On 15 August it will be 75 years since Victory over Japan (VJ) Day in 1945, which marked the end of World War Two.
After the surrender of Japan on 14 August 1945, two days of national holiday were announced for celebrations in the UK, the US and Australia.
Millions of people from the Allied countries took part in parades and street parties.
Germany had surrendered on 7 May 1945, followed by Victory in Europe (VE) Day on 8 May, but World War Two still continued in the Asia-Pacific region.
British Prime Minister Winston Churchill said then: “We may allow ourselves a brief period of rejoicing, but let us not forget for a moment the toil and efforts that lie ahead.”
An estimated 71,000 soldiers from Britain and the Commonwealth were killed in the war against Japan, including more than 12,000 prisoners of war who died in Japanese captivity.
Japan treated prisoners of war very badly, including American and British soldiers who had surrendered.
Following the end of the fighting in Europe, the Allies told Japan to surrender by 28 July 1945, but the deadline passed without them doing so.
It wasn’t until the US had dropped atomic bombs on the Japanese cities Hiroshima and Nagasaki, on 6 and 9 August, that Japan surrendered and ended the war.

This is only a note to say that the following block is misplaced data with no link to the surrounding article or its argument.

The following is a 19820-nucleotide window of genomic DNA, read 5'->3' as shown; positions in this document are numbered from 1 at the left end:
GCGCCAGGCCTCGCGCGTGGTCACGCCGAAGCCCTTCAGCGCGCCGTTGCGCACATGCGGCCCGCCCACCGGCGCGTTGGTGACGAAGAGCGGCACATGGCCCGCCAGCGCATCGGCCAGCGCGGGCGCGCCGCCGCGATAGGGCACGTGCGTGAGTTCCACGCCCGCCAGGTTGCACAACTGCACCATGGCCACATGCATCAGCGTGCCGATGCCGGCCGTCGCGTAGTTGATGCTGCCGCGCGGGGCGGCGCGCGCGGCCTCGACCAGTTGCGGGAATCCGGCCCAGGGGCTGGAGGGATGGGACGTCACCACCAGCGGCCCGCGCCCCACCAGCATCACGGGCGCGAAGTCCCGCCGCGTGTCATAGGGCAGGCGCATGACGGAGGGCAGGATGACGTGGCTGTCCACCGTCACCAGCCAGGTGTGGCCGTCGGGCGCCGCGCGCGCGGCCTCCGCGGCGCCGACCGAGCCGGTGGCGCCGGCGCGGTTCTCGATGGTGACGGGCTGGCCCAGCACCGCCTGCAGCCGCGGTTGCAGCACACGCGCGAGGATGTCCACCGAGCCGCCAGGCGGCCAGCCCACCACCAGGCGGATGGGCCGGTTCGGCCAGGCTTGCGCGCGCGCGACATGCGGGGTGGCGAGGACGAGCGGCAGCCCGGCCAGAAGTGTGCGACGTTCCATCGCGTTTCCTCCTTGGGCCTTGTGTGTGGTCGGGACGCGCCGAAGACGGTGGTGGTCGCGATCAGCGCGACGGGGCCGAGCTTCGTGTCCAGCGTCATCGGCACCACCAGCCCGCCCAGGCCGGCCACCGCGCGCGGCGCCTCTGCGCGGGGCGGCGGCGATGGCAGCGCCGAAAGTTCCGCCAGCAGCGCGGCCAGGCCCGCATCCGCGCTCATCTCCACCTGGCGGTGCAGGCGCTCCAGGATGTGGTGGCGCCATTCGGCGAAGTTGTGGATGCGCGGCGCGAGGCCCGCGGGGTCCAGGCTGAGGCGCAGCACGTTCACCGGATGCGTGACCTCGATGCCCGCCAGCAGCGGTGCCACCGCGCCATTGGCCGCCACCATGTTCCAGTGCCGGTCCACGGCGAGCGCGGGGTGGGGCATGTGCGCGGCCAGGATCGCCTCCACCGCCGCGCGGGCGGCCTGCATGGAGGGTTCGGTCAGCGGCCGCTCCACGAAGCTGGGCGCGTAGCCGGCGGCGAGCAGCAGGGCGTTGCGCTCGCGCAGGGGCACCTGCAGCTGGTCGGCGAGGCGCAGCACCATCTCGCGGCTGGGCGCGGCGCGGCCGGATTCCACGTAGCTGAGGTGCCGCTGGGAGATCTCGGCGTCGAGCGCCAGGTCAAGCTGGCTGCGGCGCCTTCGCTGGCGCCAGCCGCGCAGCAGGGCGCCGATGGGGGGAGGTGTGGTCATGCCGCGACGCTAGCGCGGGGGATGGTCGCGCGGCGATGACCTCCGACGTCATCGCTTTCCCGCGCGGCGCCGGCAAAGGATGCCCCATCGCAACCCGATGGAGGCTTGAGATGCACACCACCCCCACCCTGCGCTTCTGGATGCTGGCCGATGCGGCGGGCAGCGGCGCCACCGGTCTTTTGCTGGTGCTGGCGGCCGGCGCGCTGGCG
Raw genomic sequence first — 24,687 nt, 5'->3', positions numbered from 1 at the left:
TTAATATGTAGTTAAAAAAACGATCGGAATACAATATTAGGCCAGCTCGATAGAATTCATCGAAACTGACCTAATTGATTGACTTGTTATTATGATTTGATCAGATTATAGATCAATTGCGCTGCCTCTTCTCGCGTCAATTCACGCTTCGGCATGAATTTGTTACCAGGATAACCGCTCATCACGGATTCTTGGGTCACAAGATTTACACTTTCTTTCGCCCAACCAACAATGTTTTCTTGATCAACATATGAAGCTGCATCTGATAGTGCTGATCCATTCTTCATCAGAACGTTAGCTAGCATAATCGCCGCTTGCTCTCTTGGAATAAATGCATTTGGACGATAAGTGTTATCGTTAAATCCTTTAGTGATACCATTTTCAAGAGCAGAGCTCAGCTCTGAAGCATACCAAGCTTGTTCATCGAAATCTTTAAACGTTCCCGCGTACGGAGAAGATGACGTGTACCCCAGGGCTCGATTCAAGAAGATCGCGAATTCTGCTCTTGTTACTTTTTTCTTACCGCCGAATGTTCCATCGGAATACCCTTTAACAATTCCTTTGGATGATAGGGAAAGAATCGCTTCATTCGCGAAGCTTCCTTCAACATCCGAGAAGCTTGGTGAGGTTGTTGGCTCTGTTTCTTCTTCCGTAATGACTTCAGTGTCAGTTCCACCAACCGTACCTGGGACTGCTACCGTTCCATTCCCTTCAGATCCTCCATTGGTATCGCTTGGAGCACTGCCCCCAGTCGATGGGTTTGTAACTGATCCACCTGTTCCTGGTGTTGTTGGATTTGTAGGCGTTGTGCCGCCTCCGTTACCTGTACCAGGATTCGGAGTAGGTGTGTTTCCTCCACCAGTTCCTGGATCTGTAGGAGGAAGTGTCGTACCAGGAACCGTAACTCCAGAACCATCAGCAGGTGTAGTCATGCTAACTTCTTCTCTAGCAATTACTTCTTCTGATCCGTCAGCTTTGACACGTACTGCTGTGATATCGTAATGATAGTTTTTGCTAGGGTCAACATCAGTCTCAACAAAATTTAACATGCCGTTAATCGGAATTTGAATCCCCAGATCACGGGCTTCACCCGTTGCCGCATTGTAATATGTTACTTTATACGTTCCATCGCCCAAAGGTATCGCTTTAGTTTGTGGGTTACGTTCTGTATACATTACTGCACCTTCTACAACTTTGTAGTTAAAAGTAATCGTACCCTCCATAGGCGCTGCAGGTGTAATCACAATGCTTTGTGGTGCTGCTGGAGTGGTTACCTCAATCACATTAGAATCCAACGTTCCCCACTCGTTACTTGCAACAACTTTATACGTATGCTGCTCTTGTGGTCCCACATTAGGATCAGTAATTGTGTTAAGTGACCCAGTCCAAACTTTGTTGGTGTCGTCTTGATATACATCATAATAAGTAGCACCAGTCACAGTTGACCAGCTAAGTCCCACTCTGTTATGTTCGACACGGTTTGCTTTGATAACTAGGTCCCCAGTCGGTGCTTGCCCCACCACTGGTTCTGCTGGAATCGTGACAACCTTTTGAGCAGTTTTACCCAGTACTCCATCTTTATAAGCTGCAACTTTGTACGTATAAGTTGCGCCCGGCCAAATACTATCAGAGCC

The recorded death tolls of the atomic bombings are estimates, but it is thought that about 140,000 of Hiroshima’s 350,000 population were killed in the blast, and at least 74,000 people died in Nagasaki.
After days of rumours, US President Harry S Truman broke the news of Japan’s surrender at a press conference on 14 August.
In an address to a crowd that had gathered outside the White House, President Truman said: “This is the day we have been waiting for since Pearl Harbor. This is the day when fascism finally dies, as we always knew it would.”
British Prime Minister Clement Atlee said: “The last of our enemies is laid low.”
He expressed gratitude to Britain’s allies, the Dominions of Australia and New Zealand, India, Burma, all countries occupied by Japan, and the USSR.
He added that special thanks went to the US “without whose prodigious efforts the war in the East would still have many years to run”.
The following day, Japan’s Emperor Hirohito was heard on the radio for the first time ever in a broadcast in which he blamed the use of “a new and most cruel bomb” for Japan’s unconditional surrender.
He added: “Should we continue to fight, it would not only result in the ultimate collapse and obliteration of the Japanese nation, but would lead also to the total extinction of human civilisation.”
In London, the Royal Family greeted cheering crowds from the balcony of Buckingham Palace.
Thousands watched King George VI and the Queen driven down the Mall in an open carriage.
Princess Elizabeth and Princess Margaret later mingled with the crowds outside the palace.
That evening, the King addressed the nation and the Empire in a broadcast from his study at Buckingham Palace.
He said: “Our hearts are full to overflowing, as are your own.
“Yet there is not one of us who has experienced this terrible war who does not realise that we shall feel its inevitable consequences long after we have all forgotten our rejoicings today.”
The official surrender documents were signed by Japan on 2 September aboard the USS Missouri battleship in Tokyo Bay.
VE Day and VJ Day marked victory for the Allies, but the lives of millions who had lost loved ones had been changed forever.
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